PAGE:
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Why snakebites matter

Venomous viper rattlesnake at Snake Farm in Thailand. Snake-bites, which kill more than 300 people around the world every day, are considered a neglected tropical disease by the World Health Organization
(Chris MacLean/IRIN)

Despite an age-old widespread fear and distrust of snakes, their bites have only recently been added to the World Health Organization’s (WHO) list of “neglected tropical diseases”. 

Snakes bite an estimated five million people each year worldwide, seriously injuring or disabling up to three million and killing an estimated 125,000, according to WHO and the Australian Venom Research Unit (AVRU). 

Snake bites cause more death and disability than some far more notorious tropical diseases, including dengue fever, cholera, Japanese encephalitis, Chagas disease and leishmaniasis, according to WHO.

“In some provinces of Papua New Guinea, the rate of death due to snake bite is two times higher than malaria,” said David Williams, coordinator of the Global Snakebite Initiative, a Melbourne-based global research project.

Roughly half the world’s snakebites occur in Asia, mostly in India, which has the largest snake bite problem in the world, with up to 50,000 people bitten every year.

“Snake bites are a widespread problem in this region particularly for the poorer populations,” Williams said.

Accurate figures for Asia are difficult to ascertain, since many bites are never reported. “The people who are most affected by snake bites are poor rural farmers. They often can’t afford or don’t have access to national healthcare facilities so turn to informal local healers instead,” said Williams.

Work hazard

Sombat Kaewsaeng, a 45-year-old gardener, was cutting the grass in central Bangkok where he lives and works when he suddenly felt a sharp pain on the top of his right foot.

“I thought it might be a bug or something, but then I saw something slithering away in the grass and looked down and saw two fang markings half a centimetre deep in the top of my foot,” he said.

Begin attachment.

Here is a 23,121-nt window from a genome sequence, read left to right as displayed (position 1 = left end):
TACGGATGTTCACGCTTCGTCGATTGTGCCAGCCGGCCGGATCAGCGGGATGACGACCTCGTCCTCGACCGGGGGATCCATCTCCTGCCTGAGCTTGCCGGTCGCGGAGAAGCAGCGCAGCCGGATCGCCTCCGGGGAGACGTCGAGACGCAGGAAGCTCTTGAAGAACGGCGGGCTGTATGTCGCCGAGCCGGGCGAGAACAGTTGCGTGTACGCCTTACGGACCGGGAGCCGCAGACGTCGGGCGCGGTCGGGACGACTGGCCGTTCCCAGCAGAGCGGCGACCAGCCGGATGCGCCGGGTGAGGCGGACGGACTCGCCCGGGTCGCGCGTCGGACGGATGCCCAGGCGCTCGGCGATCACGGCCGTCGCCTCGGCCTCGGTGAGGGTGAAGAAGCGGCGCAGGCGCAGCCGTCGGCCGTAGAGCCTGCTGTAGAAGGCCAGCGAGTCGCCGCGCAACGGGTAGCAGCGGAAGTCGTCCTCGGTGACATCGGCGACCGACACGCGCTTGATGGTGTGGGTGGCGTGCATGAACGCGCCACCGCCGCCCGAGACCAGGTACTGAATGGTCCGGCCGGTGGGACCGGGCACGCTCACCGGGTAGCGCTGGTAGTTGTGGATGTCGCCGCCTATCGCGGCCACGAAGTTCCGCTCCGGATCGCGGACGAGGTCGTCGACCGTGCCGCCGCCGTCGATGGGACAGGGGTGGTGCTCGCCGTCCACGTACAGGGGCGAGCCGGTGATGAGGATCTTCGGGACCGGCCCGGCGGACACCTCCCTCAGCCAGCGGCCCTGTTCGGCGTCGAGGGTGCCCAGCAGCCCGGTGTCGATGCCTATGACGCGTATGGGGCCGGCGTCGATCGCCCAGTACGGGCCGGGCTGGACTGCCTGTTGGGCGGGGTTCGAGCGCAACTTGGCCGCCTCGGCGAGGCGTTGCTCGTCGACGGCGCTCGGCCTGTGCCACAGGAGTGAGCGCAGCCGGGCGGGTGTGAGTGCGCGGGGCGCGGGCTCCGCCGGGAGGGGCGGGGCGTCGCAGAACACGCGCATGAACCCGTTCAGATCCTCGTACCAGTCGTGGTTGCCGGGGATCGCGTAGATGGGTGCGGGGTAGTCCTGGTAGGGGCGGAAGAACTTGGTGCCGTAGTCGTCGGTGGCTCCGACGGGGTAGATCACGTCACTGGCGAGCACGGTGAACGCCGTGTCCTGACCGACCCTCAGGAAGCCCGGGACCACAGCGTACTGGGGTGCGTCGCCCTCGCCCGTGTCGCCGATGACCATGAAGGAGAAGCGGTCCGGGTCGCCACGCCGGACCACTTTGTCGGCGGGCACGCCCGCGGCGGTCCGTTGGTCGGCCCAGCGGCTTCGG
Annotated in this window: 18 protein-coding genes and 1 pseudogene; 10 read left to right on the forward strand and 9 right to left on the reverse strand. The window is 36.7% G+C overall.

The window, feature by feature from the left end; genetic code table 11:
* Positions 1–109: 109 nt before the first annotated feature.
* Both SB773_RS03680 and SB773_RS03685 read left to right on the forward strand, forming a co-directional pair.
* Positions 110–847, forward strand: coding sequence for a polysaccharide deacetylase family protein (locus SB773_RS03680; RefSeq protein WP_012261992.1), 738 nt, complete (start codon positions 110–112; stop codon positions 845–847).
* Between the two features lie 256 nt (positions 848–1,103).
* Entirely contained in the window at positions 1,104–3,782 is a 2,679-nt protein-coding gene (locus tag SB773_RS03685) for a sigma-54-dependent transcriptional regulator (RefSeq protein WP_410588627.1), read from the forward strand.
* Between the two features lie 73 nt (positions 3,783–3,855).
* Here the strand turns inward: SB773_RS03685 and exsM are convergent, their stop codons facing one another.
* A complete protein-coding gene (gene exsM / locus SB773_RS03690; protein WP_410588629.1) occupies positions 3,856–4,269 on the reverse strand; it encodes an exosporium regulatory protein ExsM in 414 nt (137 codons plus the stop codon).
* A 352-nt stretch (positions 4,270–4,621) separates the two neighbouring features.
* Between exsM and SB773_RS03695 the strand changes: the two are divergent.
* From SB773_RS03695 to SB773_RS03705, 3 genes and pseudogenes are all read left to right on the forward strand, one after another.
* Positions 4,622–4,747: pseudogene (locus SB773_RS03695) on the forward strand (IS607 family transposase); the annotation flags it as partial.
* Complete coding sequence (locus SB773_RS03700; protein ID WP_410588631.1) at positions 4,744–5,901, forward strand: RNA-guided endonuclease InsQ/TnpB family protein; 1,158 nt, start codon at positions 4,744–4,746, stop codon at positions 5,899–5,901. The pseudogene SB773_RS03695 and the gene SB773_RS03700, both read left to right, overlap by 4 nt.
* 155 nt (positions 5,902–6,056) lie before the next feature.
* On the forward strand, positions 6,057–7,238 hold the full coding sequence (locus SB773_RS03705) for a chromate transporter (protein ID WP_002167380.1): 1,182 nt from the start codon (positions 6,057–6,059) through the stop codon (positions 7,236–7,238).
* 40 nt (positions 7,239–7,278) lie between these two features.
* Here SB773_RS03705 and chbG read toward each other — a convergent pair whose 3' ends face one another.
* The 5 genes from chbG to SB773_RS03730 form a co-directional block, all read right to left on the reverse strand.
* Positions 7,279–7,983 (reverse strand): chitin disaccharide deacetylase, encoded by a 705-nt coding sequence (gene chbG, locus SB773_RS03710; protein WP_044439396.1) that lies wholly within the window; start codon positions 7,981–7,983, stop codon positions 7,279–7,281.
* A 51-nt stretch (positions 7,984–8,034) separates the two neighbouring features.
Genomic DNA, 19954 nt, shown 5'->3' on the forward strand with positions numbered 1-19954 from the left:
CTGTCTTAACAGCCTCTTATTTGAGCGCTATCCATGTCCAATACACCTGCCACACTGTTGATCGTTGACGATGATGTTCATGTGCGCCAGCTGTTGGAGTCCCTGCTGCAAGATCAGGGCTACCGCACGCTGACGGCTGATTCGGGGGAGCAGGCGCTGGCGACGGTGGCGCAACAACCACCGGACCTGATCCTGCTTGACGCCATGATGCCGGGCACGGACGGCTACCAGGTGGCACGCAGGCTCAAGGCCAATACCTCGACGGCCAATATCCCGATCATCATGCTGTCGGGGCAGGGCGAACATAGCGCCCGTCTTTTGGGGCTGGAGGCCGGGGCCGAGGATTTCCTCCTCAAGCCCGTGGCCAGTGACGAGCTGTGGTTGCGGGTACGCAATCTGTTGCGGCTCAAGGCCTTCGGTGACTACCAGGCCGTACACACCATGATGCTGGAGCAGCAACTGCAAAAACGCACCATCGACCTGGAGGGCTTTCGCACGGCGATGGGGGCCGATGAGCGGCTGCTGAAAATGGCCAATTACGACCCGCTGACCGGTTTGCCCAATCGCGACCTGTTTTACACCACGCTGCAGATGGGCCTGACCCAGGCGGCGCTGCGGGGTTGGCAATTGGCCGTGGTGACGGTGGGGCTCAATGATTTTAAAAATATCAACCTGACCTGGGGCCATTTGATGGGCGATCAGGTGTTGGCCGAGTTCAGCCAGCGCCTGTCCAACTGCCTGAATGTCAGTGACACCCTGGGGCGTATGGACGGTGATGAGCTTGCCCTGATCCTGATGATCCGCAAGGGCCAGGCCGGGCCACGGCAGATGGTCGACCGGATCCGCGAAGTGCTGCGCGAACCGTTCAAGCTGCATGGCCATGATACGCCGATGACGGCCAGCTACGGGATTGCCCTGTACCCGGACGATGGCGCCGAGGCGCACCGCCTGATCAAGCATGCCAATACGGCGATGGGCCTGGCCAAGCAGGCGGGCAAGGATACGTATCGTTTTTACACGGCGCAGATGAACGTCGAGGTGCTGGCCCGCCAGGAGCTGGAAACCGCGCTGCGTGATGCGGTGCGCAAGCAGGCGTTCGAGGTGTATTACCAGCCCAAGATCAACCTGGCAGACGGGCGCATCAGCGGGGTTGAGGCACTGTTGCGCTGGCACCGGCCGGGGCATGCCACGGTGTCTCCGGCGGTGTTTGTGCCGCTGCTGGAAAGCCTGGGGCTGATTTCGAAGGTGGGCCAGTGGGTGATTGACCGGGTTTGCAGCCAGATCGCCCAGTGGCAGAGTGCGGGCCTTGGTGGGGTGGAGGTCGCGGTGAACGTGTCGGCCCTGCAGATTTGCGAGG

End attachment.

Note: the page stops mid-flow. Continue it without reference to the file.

Sombat, who only works in flip-flops, used a rope to tourniquet his knee and went immediately to the hospital.

“I saw on TV that this was what to do when you get bit,” he said. “As soon as I got to the hospital [30 minutes later] they immediately identified that it was non-venomous, much to my relief.”

Gardeners, agriculture workers and snake handlers - those most likely to invade the habitat of snakes - are the most likely people to be bitten. So much so that WHO considers snake bites an “occupational hazard”.

“Snakes only bite when they are afraid,” said Montri Chiobamroonkiat, head of the Bangkok-based “Snake Farm”, a WHO Collaborating Centre for Venomous Snake Toxicology and Research located in the Queen Saovabha Memorial Institute (QSMI).

QSMI, the primary snake toxicology research unit in Thailand, holds annual conferences with healthcare workers across the country and produces some 100,000 anti-venom treatment vials annually.

Neglected diseases
They break out in remote places, causing billions in economic losses and deforming unknown numbers of the one billion people estimated to be affected, according to a World Health Organization (WHO) report. They are known as “neglected tropical diseases”.

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Seasonal worry

Deaths by snake bites sharply increase during and following monsoon seasons - periods of peak agricultural activity.

Sharp rises in the number of snake bite victims have been reported from India, Bangladesh and Myanmar, typically after heavy flooding as large work forces re-built roads or dug irrigation.

Aid agencies reported dramatic increases in snake-bite victims in the year following Cyclone Nargis in Myanmar.

In order to reduce the number of people killed or disabled by snake bites each year, experts say countries need to educate health service employees about how to treat snake-bites, as well as produce anti-venoms.

“The biggest challenge in the past was getting the right diagnosis [venomous or not] but now the region needs to make available anti-venoms,” said Suchai Suteparuk, associate director of the QSMI’s Snake Farm.

Williams pointed out regional disparities in managing snake bites.

Snakes kill less than 10 people every year in Thailand, out of the some 10,000 people bitten, while 500-1,000 people die annually from snake bites in neighbouring Myanmar, though about the same number are bitten.

The situation has worsened to the point the Myanmar Ministry of Health in 2010 set a five-year plan with annual targets for the reduction of snake bites.

Meanwhile, even a Bangkok snake research institute cannot protect gardeners like Sombat from risk. “I will be more careful now when working. I’m much more afraid lately when I’m working in the garden,” he said.


This article was produced by IRIN News while it was part of the United Nations Office for the Coordination of Humanitarian Affairs. Please send queries on copyright or liability to the UN. For more information: https://shop.un.org/rights-permissions

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